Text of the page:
Evidence based practice (EBP) is the integration of the best available research evidence with clinical expertise and patients' unique perspectives and circumstances to optimize healthcare outcomes[1
]. EBP knowledge and skills have become foundational principles for all health care professionals[2
]. The introduction in 1992 of formal methods for teaching evidence based medicine[3
] prompted health care educators to integrate EBP core principles into their curricula[4
]. To guide and measure this transformation, educators need comprehensive, valid, and practical instruments to assess learners' EBP knowledge and skills.
Educators are encouraged to develop EBP curricula that address the 5-step model described in the Sicily Statement on Evidence Based Practice[2
] as core principles of EBP (Table ). A comprehensive EBP knowledge and skills assessment should be based on this 5-step model. Although over one hundred instruments for evaluating EBP curriculum effectiveness have been identified[9
], only one - the Fresno Test (FT)[10
] - has established validity and reliability and covers a broad range of EBP knowledge and skills.
The original FT consists of two clinical scenarios, 7 short answer questions, and 5 fill-in-the-blank questions that assess knowledge and skills from steps 1-3 of the EBP model. Scoring the FT is based on a rubric with descriptions and examples of "excellent", "strong", "limited", "minimal" and "not evident" answers for each question. The instrument and scoring rubric are discipline-specific, and the psychometric properties of the original FT have been reported only for family medicine residents and faculty members[10
The FT is a commonly used outcome measure of EBP knowledge and skills[11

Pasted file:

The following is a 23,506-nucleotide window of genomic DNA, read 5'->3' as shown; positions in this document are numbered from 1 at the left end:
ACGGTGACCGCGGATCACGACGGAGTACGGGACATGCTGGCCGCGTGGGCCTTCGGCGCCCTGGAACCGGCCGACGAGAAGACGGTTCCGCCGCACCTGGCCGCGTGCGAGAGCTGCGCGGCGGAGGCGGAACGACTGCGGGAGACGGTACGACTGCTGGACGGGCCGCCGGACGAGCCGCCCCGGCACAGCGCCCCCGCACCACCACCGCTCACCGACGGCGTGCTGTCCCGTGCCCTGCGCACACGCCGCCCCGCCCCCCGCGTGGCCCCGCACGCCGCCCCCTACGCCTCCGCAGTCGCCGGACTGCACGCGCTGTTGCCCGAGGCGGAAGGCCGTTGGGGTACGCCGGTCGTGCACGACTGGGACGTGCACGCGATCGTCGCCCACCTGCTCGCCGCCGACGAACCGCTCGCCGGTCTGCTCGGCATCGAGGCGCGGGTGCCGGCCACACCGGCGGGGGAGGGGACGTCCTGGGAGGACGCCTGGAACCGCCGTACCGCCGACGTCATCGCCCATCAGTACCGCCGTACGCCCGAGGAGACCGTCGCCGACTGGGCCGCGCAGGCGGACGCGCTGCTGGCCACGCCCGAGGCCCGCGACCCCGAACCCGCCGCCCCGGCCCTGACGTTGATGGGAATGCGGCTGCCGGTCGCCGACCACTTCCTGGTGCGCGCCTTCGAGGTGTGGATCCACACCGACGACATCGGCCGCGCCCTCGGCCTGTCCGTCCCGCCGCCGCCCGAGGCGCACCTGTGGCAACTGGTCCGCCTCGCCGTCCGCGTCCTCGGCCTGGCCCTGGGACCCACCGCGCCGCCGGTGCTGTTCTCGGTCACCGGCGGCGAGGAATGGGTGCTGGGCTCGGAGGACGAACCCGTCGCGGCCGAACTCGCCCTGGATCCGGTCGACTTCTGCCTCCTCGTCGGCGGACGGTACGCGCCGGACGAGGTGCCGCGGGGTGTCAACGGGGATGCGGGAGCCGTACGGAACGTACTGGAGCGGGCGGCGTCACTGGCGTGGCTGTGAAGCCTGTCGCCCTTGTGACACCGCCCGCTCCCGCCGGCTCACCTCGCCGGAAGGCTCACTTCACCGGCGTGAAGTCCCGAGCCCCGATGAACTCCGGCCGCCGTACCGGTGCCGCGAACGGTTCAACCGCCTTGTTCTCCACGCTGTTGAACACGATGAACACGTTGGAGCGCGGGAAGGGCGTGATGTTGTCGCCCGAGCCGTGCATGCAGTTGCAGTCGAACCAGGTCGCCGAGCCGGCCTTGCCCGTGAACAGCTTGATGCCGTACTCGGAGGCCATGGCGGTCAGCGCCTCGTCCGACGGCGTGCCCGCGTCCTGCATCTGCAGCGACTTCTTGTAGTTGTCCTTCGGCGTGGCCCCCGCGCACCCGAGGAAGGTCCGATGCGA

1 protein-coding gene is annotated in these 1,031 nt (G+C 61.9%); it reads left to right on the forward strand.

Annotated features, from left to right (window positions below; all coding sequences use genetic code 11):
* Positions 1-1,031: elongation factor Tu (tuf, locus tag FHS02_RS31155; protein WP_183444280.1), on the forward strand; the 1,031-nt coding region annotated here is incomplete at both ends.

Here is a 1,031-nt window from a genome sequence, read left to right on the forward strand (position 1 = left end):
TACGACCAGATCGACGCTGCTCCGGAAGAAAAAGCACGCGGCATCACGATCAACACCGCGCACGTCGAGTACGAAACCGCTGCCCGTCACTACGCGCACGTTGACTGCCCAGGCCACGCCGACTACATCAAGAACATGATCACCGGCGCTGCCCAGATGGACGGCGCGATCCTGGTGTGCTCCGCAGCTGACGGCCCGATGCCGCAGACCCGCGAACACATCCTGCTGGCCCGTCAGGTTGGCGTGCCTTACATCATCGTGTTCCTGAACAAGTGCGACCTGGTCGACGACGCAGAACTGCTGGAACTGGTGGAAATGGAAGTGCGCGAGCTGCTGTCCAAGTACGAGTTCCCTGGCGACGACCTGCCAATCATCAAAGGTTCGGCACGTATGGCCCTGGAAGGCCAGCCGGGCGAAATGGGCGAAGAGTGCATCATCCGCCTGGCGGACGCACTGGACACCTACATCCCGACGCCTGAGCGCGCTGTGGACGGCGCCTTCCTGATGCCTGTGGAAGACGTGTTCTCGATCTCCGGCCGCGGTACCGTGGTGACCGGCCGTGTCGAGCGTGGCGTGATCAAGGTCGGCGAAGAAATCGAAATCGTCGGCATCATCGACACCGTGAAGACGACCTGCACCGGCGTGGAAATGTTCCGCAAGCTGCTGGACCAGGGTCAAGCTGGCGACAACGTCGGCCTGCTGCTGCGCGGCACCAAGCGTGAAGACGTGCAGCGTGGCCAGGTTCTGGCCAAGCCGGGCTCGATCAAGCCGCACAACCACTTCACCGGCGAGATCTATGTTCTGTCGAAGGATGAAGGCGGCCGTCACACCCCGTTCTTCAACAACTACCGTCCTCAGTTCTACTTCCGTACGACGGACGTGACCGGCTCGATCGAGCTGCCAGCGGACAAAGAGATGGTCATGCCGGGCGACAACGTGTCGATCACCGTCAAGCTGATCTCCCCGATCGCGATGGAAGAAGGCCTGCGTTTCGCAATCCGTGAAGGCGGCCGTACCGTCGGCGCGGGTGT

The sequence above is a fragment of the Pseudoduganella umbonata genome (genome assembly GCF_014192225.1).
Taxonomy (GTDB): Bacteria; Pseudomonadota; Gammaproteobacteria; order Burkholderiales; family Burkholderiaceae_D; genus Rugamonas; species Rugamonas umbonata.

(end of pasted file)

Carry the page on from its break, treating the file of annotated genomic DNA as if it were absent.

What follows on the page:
]. However, because it is discipline-specific, use in disciplines other than family medicine require modification and validation. The 7-item adapted
] developed for occupational therapists demonstrated acceptable psychometric properties and was responsive to change in EBP-novice occupational therapist learners. The adapted FT includes occupational therapy-specific clinical scenarios and scoring rubric examples. In addition to modifying discipline-specific content, the instrument developers deleted 5 fill-in-the-blank questions because the educational intervention under investigation did not address the topics assessed by those items (statistical calculation skills and knowledge about diagnostic and prognostic study design)[14
]. However, many EBP curricula include these topics[15
] and the 5 deleted items demonstrated strong psychometric properties in the original FT[10
]. Hence, the consequence of deleting the 5 fill-in-the-blank items is to narrow the instruments' assessment of core EBP principles for many curricula.
The physical therapy profession has embraced the inclusion of EBP in professional curricula[20
]. To date however, only self-report instruments have been developed to assess EBP knowledge and skills among physical therapists[22
]. Neither the original FT (specific to family medicine physicians), nor the adapted FT (specific to occupational therapists), is appropriate for assessment of physical therapists. Assessment of EBP curricula effectiveness in physical therapy education requires the development of a valid and reliable assessment of physical therapists' EBP knowledge and skills.
The original and adapted versions of the FT assess only steps 1-3 of the EBP model (ask, acquire, appraise); they do not assess step 4--the ability to integrate patient perspectives and clinical expertise with the best available research evidence[24
]. Knowledge and skills for integrating patient perspectives and clinical expertise with research evidence are integral to the definition and central premise of EBP[1
]. Failing to assess this knowledge sends an implicit message to learners that it is not important. Although other aspects of EBP (e.g.
, self-reflection [step 5], behaviour, beliefs, and care outcomes) are best assessed by other instruments, it is reasonable to expect the FT to address the core principles of EBP knowledge and skills from 4 of the 5 steps of the EBP model.
The purpose of this study was to develop and validate a modified FT to assess physical therapists' EBP knowledge and skills. Discipline-specific content of the original FT was modified and two questions were added to more comprehensively assess core EBP principles described in the 5-step model.